Book Review about Blink by Malcolm Gladwell


The Power of Thinking Without Thinking

by  Malcolm Gladwell

The book Blink, published in 2005, is about unconscious decision making. The kind of decisions we make constantly without being able to explain how or why we did it, play a crucial role in our successes and failures in life.  More information goes into these snap decisions then we care to think.  They can also influence or lives, societies, and even our entire world, in enormous ways.  The first chapter, entitled:  The Theory of Thin Slices:  How A Little Bit of Knowledge Goes A Long Way, pretty much says it all. 

The book set out to prove that these blink decisions can make or break us.  Okay, could you tell me something I don’t already know?  The anecdotes in the book demonstrated that people with certain expertise can make their unconscious decisions work in their favor.  They also show the opposite, how a snap decision can cost millions of dollars and even result in death.  Most of the stories were interesting or entertaining on some level however, they were repetitive.  This book was yet another example of someone stretching out what could have been explained in less then fifty pages into a painful length of 254 pages, plus notes and acknowledgements.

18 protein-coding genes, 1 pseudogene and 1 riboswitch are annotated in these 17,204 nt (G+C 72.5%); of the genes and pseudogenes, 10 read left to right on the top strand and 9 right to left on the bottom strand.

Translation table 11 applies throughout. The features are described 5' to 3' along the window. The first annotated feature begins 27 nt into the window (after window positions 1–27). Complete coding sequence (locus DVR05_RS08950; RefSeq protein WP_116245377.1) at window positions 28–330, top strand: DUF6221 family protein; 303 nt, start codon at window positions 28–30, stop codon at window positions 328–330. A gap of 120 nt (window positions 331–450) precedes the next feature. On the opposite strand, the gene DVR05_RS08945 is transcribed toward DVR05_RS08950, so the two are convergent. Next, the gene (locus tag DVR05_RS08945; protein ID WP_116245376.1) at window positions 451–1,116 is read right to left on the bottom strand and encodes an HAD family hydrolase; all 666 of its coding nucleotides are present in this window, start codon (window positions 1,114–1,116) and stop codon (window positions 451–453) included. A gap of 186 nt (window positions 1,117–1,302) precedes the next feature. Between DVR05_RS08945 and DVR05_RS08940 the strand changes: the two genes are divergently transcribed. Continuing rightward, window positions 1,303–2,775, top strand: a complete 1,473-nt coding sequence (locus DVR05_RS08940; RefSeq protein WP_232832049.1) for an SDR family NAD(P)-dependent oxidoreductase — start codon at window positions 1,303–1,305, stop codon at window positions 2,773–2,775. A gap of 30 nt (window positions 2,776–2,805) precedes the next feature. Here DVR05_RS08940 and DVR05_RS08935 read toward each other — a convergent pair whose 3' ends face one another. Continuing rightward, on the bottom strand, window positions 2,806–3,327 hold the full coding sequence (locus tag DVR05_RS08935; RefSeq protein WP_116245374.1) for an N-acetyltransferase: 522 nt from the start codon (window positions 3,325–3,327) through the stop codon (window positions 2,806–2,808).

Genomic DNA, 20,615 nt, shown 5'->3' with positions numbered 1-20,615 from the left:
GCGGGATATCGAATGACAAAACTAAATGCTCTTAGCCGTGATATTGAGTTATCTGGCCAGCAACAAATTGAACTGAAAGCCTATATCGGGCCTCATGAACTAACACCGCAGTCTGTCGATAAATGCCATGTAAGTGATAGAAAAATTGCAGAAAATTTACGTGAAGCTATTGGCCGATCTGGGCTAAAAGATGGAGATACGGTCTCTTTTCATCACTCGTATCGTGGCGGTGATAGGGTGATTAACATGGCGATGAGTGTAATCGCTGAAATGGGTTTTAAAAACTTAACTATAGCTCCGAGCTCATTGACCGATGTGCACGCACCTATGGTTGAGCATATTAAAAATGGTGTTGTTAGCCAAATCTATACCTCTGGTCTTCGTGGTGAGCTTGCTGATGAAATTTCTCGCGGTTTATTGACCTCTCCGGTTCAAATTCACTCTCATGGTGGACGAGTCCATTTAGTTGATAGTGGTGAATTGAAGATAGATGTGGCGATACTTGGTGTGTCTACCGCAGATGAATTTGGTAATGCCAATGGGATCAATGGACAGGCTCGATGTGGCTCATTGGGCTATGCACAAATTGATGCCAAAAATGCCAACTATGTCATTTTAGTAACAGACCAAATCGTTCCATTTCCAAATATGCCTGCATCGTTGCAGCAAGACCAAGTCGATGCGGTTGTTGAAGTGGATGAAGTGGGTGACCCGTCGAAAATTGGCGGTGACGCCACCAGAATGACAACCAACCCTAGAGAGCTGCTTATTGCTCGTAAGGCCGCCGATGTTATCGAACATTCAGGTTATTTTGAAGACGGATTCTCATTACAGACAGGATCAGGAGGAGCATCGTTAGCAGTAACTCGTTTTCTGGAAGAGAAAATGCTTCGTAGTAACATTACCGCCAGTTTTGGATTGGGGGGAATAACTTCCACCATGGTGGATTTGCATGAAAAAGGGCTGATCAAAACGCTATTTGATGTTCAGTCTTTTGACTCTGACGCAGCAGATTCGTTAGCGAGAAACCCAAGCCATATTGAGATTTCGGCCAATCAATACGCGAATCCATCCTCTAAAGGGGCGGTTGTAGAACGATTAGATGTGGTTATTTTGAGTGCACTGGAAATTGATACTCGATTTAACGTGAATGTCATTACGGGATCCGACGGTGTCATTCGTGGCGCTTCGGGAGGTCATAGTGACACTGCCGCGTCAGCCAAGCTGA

The book, Blink, did have a few nuggets of wisdom to impart.  Especially the fact that unconscious prejudices can cause us not to hire someone, or to treat someone differently due to race, or gender.  It did not however really give any good hints for changing this behavior.  It left me with the basic idea that you cannot change your subconscious mind, a fact which I don’t believe to be true.  The book also intrigued me on the subject of “mind readers”, or people who can read your face so well that they can almost be said to tell what you are thinking. 

I would give this book a rating of two out of five stars.  I would not really recommend you to read it in great detail but, if you have the time to skim over it’s contents, you might find a few little intriguing bits.  Since this is not the sort of book I ordinarily read, I would definitely not read another by the same author.  This book has reminded me that I did not read this kind of thing for a reason.